F for Effort

I took one photo of this recipe. One. This pretty much unheard of. Even on my laziest of lazy nights, even when I’m so hungry I’m about ready to chew off my own arm, I usually take at least a half or dozen or so.

But this. This I could not wait to eat. This smelled so freakin’ amazing coming out of the oven, I contemplated taking the entire dish into a dark closet and having my way with it. Instead, I managed to control myself just long enough to plunk my Pyrex down on the counter, grab the camera, and take one crappy shot before digging in. In the battle of my stomach vs. my blog, my stomach ALWAYS wins. A true F for Effort.

Ah! I may get an F, but this recipe is gets an A+ for AMAZING. Not only does it taste great, it’s really easy to make. That’s an A+ in my grade book for sure!

I’ve had my eye on Ina’s Baked Shrimp Scampi ever since I got my hands on her Back to Basics cookbook. I kept making a mental note to add it my menu, but the mental note kept getting lost in the shuffle. Now I’m wondering what in the world took me so long! Buttery, crunchy and knock your socks off delicious. The fresh herbs are a must – I wouldn’t sub dry here. The garlic and shallots add amazing flavor – and with the brightness from the herbs you really just can’t beat it. It’s a little decadent (note the copious amounts of butter) but you can certainly make some adjustments. I halved the recipe for the two of us (the entire recipe appears below) and used about four tablespoons of butter instead of six. Worked out great. This would be great with pretty much any starch – rice, pasta or even mashed potatoes. I had some couscous on hand so I made that. Added a salad and called it a meal. It’s a must try!

And with out further ado, on to the recipe and my one lonely photograph. It just doesn’t do it justice!

BAKED SHRIMP SCAMPI (Recipe Source: Ina Garten, Barefoot Contessa Back to Basics)


  • 2 pounds (12 to 15 per pound) shrimp in the shell (I used frozen raw shrimp, already peeled and deveined. I always do. You probably would to if you lived in a state as landlocked as Iowa. I just a teeny bit wary of buying fresh seafood around here. So I don’t.)
  • 3 tablespoons good olive oil
  • 2 tablespoons dry white wine
  • Kosher salt and freshly ground black pepper
  • 12 tablespoons (1 1/2 sticks) unsalted butter, at room temperature
  • 4 teaspoons minced garlic (4 cloves)
  • 1/4 cup minced shallots
  • 3 tablespoons minced fresh parsley leaves
  • 1 teaspoon minced fresh rosemary leaves
  • 1/4 teaspoon crushed red pepper flakes
  • 1 teaspoon grated lemon zest
  • 2 tablespoons freshly squeezed lemon juice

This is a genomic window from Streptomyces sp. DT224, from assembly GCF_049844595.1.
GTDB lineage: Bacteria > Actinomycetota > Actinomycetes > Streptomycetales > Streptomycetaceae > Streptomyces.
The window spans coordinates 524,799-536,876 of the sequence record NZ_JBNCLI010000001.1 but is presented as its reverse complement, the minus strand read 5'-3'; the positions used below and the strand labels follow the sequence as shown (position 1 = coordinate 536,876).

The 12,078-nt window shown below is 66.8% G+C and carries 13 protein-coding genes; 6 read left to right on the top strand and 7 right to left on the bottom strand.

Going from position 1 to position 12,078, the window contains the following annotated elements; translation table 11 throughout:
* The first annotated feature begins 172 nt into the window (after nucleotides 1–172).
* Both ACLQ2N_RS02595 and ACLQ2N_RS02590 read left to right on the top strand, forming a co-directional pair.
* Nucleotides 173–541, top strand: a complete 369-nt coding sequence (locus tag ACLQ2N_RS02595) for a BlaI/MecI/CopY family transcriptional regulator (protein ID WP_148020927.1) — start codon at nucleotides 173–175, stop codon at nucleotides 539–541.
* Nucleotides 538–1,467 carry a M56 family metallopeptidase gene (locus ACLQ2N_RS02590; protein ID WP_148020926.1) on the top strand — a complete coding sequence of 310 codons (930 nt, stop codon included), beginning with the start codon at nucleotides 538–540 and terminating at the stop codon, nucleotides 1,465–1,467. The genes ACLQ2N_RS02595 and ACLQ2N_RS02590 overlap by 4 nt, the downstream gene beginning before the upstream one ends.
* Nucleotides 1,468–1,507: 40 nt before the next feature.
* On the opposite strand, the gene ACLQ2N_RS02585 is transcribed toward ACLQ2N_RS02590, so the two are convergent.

• 1 extra-large egg yolk
  • 2/3 cup panko (Japanese dried bread flakes)
  • Lemon wedges, for serving


  1. Preheat the oven to 425 degrees F.
  2. Peel, devein, and butterfly the shrimp, leaving the tails on. Place the shrimp in a mixing bowl and toss gently with the olive oil, wine, 2 teaspoons salt, and 1 teaspoon pepper. Allow to sit at room temperature while you make the butter and garlic mixture.
  3. In a small bowl, mash the softened butter with the garlic, shallots, parsley, rosemary, red pepper flakes, lemon zest, lemon juice, egg yolk, panko, 1/2 teaspoon salt, and 1/4 teaspoon of pepper until combined.
  4. Starting from the outer edge of a 14-inch oval gratin dish, arrange the shrimp in a single layer cut side down with the tails curling up and towards the center of the dish. (Since I halved the recipe, I used a 11×7 glass baking pan) Pour the remaining marinade over the shrimp. Spread the butter mixture evenly over the shrimp. Bake for 10 to 12 minutes until hot and bubbly. If you like the top browned, place under a broiler for 1 minute. Serve with lemon wedges.




Filed under shrimp

11 responses to “F for Effort

  1. Yum. Your picture makes me drool.

  2. Omg this looks amazing!

  3. Jen

    This does look amazing. I live in Boston and still always buy the raw frozen shrimp. On an episode of Good Eats, Alton Brown said that it’s just as good as fresh, if not better. I trust him so I don’t feel bad about it.

  4. mariah808

    Looks delicious — one photo did the trick!

  5. I have been wanting to make this for a long time! It looks delicious!

  6. That looks tasty. I know what you mean about sometimes not managing to capture photos before enjoying something delicious. I recently tried photographing an aquavit cocktail for my blog (it’s my exploration of Norwegian food, culture, and life) and I just couldn’t get it right; in the meantime I kept sipping, and eventually I just gave up and called it good.

  7. Yum! First time visit…um how do I follow your site? I haven’t located the follow thingy. Thanks.

    • themilkmanswife

      Hi Lauren – thanks for visiting! As far as following, I’m not really all that tech savvy and will have to look into something kind of widget to add so people can follow directly from my site. I’ll see what I can do…I’m not good at this stuff! LOL. In the meantime, web-based subscription services like Google Reader are awesome – you can follow a whole bunch of blogs that way and they are all in one place. All you need is a gmail account – just click the Reader tab from your inbox to start adding blogs. I hope that helps a little bit! šŸ™‚

  8. The singular photo looks amazing….I so know what you mean about being so hungry that there’s no time to point and shoot and twist and turn! Happens to me ever so often and I end up with a sud it moment!

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